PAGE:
Privacy Enhancing Technologies

Immuta’s privacy enhancing technologies (PETs) dynamically mask and anonymize sensitive data – with mathematical guarantees – to accelerate data sharing use cases.

What is Privacy Enhancing Technologies?

Data teams can leverage Immuta’s market-leading suite of 20+ dynamic controls to address any privacy requirement for sharing sensitive data, including PII, PHI, or personal data. These controls include:

Differential Privacy

Statistically guarantees that any individual record within a data set cannot be identified Injects noise into queries to protect the privacy of individual records and enable increased data sharing

Masking with k-Anonymization

Easily apply k-anonymization at query time to seamlessly prepare sensitive data for use Eliminate manual approaches that require mathematicians to prevent re-identification

Randomized Response

Achieve local differential privacy to protect specific columns Enable mathematically guaranteed limits on an attacker’s ability to exploit data


Apply obfuscation techniques at query runtime without writing code or copying data Leverage one or more dynamic controls, including hashing, regular expression, rounding, conditional or external masking, and replacement with null, constant, reversibility, format-preserving masking, or k-anonymization

Anonymization & Pseudonymization

Implement anonymization and pseudonymization techniques when queries are run, without additional code or data copies Protect data using advanced controls, including differential privacy, randomized response, rounding, and more


Enforce minimization controls at query runtime to return a percentage of the data or otherwise restrict access using prebuilt privacy controls Avoid spending time writing new code or copying data

Frequently Asked Questions

What are the most common de-identification techniques?

There are a range of effective common data de-identification techniques used by modern organizations. These techniques include k-anonymization/generalization, randomization, pseudonymization combined with data masking, and more. Data can also be de-identified completely through redaction or suppression, but these techniques render the data completely unusable for analysis. Masking techniques de-identify data for security purposes while still leaving it usable for those who need it, balancing security with efficiency.

What is k-anonymity?

k-Anonymity is a privacy enhancing technology (PET) that works by combining large sets of data with similar attributes. In doing so, direct or indirect identifiers about any individual contributing to that data set are obscured, often through generalization or suppression of attributes. k-Anonymization is often referred to as the power of “hiding in the crowd,” and is useful in protecting against re-identification.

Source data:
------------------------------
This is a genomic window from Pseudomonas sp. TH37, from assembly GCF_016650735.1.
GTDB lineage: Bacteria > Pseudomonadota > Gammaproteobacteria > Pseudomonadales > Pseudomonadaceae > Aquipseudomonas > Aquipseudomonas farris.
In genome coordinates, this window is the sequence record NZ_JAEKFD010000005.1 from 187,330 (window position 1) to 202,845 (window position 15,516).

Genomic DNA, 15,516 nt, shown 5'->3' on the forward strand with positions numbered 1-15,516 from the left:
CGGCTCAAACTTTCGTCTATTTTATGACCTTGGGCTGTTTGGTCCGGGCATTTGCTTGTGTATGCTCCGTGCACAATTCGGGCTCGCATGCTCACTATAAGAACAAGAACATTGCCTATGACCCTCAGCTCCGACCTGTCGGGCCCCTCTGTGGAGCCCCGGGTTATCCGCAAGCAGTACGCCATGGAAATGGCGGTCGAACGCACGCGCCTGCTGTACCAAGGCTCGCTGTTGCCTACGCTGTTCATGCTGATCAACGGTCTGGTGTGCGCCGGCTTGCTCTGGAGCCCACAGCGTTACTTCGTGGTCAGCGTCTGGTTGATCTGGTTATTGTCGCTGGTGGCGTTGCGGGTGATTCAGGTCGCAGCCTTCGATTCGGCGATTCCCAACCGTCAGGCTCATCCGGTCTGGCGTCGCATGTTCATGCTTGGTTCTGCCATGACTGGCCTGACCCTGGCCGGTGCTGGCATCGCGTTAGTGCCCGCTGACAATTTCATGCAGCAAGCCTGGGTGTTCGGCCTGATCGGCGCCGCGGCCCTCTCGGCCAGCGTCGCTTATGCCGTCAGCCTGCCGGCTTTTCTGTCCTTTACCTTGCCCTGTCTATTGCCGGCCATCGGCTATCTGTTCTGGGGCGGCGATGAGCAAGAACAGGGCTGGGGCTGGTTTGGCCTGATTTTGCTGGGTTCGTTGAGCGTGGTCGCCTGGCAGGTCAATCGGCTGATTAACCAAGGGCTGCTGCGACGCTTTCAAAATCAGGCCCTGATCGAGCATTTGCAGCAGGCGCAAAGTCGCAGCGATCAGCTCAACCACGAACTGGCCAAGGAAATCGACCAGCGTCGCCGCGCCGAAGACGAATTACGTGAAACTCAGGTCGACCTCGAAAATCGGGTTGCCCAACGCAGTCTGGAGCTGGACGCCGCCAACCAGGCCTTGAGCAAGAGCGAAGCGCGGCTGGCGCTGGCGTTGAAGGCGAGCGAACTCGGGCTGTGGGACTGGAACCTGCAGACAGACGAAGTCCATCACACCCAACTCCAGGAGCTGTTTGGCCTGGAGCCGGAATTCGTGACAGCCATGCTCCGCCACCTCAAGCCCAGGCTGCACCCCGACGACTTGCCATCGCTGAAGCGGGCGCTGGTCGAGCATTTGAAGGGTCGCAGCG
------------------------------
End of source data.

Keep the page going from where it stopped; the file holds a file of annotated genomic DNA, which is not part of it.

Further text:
What is the difference between data masking vs. hashing?

The difference between data masking and hashing is that data masking involves removing or hiding sensitive data using a different value that is similar in structure to the original data, while hashing uses a formula to generate string of characters that is fixed in length. Since hashes are concise and unique, they make large data sets easier to compare, yet make reversal significantly more difficult, if not impossible.

What is tokenized data?

Tokenized data refers to a piece of non-sensitive data with no intrinsic value, known as a token, that stands in for another piece of sensitive information. The concept is akin to using poker chips to represent money. Tokens are stored within a database, so only those with access to the database are able to derive the original information from the tokenized data.

What is an example of PII obfuscation?

Obfuscation of personally identifiable information (PII) limits exposure of the sensitive data in ways that still allows portions of it to be useful. An example of PII obfuscation is nulling a bank account number for anyone except those with authorization to see the full number. This is particularly necessary in instances of fraud detection and analysis, because it allows those involved in fraud investigations to reference exact account numbers, but prevents people in other, unrelated departments from seeing customers’ full account numbers.

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